Can a Label Shortage Bring Global Supply Chains to a Halt?

Date: Monday, March 14, 2022
Source: Supply Chain Brain

If retailers, manufacturers and transportation providers can’t get paper labels, the entire supply chain could quickly reach a crisis, and even grind to a halt.

Absurd as it sounds, that’s now a looming possibility, after a strike called by the Finnish Paperworkers’ Union on Jan. 1 was followed by support from the Transport Workers’ Union (AKT), which refused to handle shipments of labelmaker UPM Raflatac out of Finland’s ports. Together, those moves brought UPM’s production and export of paper products there to a standstill. On Jan. 24, the Paperworkers’ Union on announced a three-week extension to the strike, to April 2.

As a result, sales of UPM products plummeted from 306 sea shipments in October 2021 to barely 53 in January 2022, according to ImportYeti.

While labels might not be as critical to the distribution of goods as ships, truck drivers and fuel, they’re very much an essential part of day-to-day supply chain operations. “Everything has to have a label, including food and pharmaceuticals, and then there’s all the labels used in the logistics and transportation industries,” says Corey Reardon, president and chief executive officer of AWA Alexander Watson Associates. He says the boom in e-commerce and the COVID-19 pandemic have driven demand for labels even higher, because each home delivery requires its own label — mostly of the pressure-sensitive type produced from components supplied by UPM.

A significant shortage in these types of labels threatens to bring a supply chain already strained by inflation, war and the COVID-19 pandemic to a standstill.

While China is by far the largest producer of paper and cardboard, Finland ranks seventh, with two Finnish companies, UPM and Stora Enso, among the top seven companies producing paper and paperboard products worldwide, according to Stastista.com.

Reardon says the strike in Finland is critical, because UPM is the leading supplier of release base paper (the liner from which labels are peeled) as well as face papers (the actual labels that are printed on). “It’s really affecting the western market, with the impact more on the U.S. and Europe,” he says. Asia, on the other hand, has less to worry about, as it is effectively self-supplying. (UPM has a large plant in China, and there are other producers of these types of paper there.)

The threat is “existential,” label manufacturer Smith Corona said in a recent blog, adding that if the situation becomes desperate enough, label suppliers might have to prioritize distribution to specific industries, such as healthcare, to keep the supply chain moving. This action could spur government intervention, which Reardon points out has never happened before in this industry.

At the same time, he argues, the situation has been a long time coming. “The context is that demand is very strong. That’s both the good news and the bad news,” he says. He argues that there’s too much focus on the strike in Finland, which is only the most recent in a series of disruptions that have affected the pressure-sensitive label industry. COVID-19 ended up being a driver for growth, but in the beginning there were huge and erratic fluctuations in demand and some companies ran down their stocks.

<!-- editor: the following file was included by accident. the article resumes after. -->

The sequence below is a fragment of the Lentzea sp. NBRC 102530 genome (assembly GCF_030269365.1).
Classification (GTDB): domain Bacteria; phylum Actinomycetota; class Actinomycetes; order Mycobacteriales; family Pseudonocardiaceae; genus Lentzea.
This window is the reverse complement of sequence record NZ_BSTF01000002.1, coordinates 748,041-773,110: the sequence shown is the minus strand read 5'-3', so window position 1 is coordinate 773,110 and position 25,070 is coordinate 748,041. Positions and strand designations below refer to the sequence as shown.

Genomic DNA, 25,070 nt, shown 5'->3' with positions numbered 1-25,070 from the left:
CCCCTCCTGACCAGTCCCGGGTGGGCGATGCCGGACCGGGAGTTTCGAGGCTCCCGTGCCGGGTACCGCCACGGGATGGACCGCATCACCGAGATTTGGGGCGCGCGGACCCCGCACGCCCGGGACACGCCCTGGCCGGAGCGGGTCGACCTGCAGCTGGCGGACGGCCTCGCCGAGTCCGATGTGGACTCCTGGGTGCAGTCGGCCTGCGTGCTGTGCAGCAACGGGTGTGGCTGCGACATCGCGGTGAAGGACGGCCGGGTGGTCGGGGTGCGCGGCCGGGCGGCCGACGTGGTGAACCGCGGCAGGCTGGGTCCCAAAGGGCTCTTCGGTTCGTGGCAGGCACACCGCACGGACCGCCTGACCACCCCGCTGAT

“Just like other industries, we didn’t know for six months how it was going to turn out,” Reardon says. Add in the weather-based disruptions in the U.S. Gulf States, where many of the chemical manufacturers making resins and adhesives critical to labelmaking are based. Then there was the blockage of the Suez Canal and a growing number of other transportation and supply chain disruptions that prevented paper pulp from Canada, South America and Finland making its way to label manufacturing plants.

“The strike is possibly the straw that breaks the camel’s back,” Reardon says. “There’s been a whole string of disruptions that have created significant headwinds. The strike is just exacerbating the problems that have been hitting the industry for some time.”

Robert Turnbull, vice president of business improvement for Buckeye Business Products, a manufacturer of pressure-sensitive labels, urges companies purchasing labels to preserve good relationships with suppliers. Otherwise, that supply might go elsewhere.

Says Turnbull, as quoted by Smith Corona: “Right now, if you have a supplier of raw materials or finished goods who will still supply you, you need to keep in their order books. There are plenty of people who would take your volume should you stop buying.”

European label groups like the British Printing Industries Federation (BPIF), and industry trade associations like Intergraf, are already raising concerns with the U.K. government to ensure it’s aware of the potentially serious impact on consumers.

Intergraf president Ulrich Stretter stresses the importance of resolving the labor disputes quickly. “[The strike] jeopardizes the rebound of our industry and our suppliers after the pandemic, and both will suffer irretrievable damage.”

At present, there’s no obvious workaround, Reardon says. “Any buffer stock is depleted, and there are no other suppliers with the capacity to fill that void, because they’re all running at full steam already. The problem is that other companies simply can’t absorb the capacity.”

 

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